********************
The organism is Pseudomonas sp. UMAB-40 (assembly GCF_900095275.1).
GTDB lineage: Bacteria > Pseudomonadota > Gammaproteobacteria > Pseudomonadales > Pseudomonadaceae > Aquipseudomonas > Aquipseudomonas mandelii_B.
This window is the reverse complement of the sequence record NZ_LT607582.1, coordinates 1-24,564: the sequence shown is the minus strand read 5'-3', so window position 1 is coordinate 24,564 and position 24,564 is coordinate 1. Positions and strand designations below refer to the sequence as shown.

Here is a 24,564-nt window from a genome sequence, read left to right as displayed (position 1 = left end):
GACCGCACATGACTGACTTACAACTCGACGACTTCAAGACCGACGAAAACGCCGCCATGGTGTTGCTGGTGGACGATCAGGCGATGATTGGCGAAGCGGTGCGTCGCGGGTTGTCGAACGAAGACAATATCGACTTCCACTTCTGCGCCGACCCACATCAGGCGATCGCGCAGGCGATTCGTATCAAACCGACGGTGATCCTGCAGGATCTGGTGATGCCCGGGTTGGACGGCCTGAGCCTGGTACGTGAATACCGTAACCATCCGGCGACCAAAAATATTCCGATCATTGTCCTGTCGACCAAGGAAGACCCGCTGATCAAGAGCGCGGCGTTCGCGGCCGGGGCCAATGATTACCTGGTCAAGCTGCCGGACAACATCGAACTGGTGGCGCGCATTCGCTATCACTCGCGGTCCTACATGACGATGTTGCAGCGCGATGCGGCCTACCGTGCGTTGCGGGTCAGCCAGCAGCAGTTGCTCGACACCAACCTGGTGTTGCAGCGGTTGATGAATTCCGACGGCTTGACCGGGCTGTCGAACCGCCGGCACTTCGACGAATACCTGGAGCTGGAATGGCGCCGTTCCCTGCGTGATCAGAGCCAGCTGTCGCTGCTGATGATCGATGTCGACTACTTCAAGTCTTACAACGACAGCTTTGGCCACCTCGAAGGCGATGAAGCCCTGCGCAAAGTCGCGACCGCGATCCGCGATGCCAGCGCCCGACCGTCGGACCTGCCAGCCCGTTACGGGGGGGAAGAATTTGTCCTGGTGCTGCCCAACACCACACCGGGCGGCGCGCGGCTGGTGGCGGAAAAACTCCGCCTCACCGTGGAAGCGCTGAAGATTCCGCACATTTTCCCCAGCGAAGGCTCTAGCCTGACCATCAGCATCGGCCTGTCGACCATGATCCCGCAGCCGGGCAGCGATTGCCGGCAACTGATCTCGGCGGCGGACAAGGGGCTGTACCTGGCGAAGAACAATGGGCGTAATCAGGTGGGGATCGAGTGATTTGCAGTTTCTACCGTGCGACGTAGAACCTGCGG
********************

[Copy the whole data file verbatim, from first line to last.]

The organism is Pseudomonas sp. UMAB-40 (assembly GCF_900095275.1).
GTDB lineage: Bacteria > Pseudomonadota > Gammaproteobacteria > Pseudomonadales > Pseudomonadaceae > Aquipseudomonas > Aquipseudomonas mandelii_B.
This window is the reverse complement of the sequence record NZ_LT607582.1, coordinates 1-24,564: the sequence shown is the minus strand read 5'-3', so window position 1 is coordinate 24,564 and position 24,564 is coordinate 1. Positions and strand designations below refer to the sequence as shown.

Here is a 24,564-nt window from a genome sequence, read left to right as displayed (position 1 = left end):
GACCGCACATGACTGACTTACAACTCGACGACTTCAAGACCGACGAAAACGCCGCCATGGTGTTGCTGGTGGACGATCAGGCGATGATTGGCGAAGCGGTGCGTCGCGGGTTGTCGAACGAAGACAATATCGACTTCCACTTCTGCGCCGACCCACATCAGGCGATCGCGCAGGCGATTCGTATCAAACCGACGGTGATCCTGCAGGATCTGGTGATGCCCGGGTTGGACGGCCTGAGCCTGGTACGTGAATACCGTAACCATCCGGCGACCAAAAATATTCCGATCATTGTCCTGTCGACCAAGGAAGACCCGCTGATCAAGAGCGCGGCGTTCGCGGCCGGGGCCAATGATTACCTGGTCAAGCTGCCGGACAACATCGAACTGGTGGCGCGCATTCGCTATCACTCGCGGTCCTACATGACGATGTTGCAGCGCGATGCGGCCTACCGTGCGTTGCGGGTCAGCCAGCAGCAGTTGCTCGACACCAACCTGGTGTTGCAGCGGTTGATGAATTCCGACGGCTTGACCGGGCTGTCGAACCGCCGGCACTTCGACGAATACCTGGAGCTGGAATGGCGCCGTTCCCTGCGTGATCAGAGCCAGCTGTCGCTGCTGATGATCGATGTCGACTACTTCAAGTCTTACAACGACAGCTTTGGCCACCTCGAAGGCGATGAAGCCCTGCGCAAAGTCGCGACCGCGATCCGCGATGCCAGCGCCCGACCGTCGGACCTGCCAGCCCGTTACGGGGGGGAAGAATTTGTCCTGGTGCTGCCCAACACCACACCGGGCGGCGCGCGGCTGGTGGCGGAAAAACTCCGCCTCACCGTGGAAGCGCTGAAGATTCCGCACATTTTCCCCAGCGAAGGCTCTAGCCTGACCATCAGCATCGGCCTGTCGACCATGATCCCGCAGCCGGGCAGCGATTGCCGGCAACTGATCTCGGCGGCGGACAAGGGGCTGTACCTGGCGAAGAACAATGGGCGTAATCAGGTGGGGATCGAGTGATTTGCAGTTTCTACCGTGCGACGTAGAACCTGCGG